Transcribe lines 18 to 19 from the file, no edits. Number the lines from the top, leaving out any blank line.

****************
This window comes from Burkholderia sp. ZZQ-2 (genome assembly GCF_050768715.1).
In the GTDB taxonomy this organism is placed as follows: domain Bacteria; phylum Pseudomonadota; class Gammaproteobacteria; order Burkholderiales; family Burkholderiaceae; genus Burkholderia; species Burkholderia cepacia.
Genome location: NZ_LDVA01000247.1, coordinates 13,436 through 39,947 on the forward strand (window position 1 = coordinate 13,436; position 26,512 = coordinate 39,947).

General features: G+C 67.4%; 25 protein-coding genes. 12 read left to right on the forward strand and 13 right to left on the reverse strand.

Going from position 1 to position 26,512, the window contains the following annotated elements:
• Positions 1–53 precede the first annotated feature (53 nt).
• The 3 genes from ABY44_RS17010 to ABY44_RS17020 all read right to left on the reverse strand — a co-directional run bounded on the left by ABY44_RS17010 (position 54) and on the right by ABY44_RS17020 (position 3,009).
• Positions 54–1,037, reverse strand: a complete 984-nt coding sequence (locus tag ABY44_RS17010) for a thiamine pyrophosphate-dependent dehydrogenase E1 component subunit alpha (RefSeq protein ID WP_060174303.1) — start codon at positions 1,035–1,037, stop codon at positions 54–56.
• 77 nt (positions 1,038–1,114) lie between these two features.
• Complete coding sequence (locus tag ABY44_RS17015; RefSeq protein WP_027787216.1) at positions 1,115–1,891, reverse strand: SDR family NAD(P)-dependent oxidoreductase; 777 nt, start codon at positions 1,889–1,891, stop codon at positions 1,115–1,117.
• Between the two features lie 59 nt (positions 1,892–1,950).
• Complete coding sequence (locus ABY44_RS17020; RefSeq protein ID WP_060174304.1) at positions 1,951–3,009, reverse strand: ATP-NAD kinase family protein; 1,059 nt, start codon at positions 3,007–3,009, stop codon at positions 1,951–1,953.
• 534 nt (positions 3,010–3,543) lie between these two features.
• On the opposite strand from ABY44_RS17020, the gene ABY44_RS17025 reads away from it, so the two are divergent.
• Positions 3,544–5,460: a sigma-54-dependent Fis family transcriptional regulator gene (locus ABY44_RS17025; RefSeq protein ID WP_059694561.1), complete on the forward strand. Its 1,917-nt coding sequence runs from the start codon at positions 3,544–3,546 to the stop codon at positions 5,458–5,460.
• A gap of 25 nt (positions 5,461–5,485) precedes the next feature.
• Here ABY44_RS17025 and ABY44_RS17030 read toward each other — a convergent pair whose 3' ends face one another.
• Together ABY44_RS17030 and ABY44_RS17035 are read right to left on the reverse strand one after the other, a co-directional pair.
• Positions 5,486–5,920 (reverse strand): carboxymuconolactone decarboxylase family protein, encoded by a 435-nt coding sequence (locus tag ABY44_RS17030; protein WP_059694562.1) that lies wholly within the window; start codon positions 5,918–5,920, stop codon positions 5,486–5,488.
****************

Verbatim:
• Together ABY44_RS17030 and ABY44_RS17035 are read right to left on the reverse strand one after the other, a co-directional pair.
• Positions 5,486–5,920 (reverse strand): carboxymuconolactone decarboxylase family protein, encoded by a 435-nt coding sequence (locus tag ABY44_RS17030; protein WP_059694562.1) that lies wholly within the window; start codon positions 5,918–5,920, stop codon positions 5,486–5,488.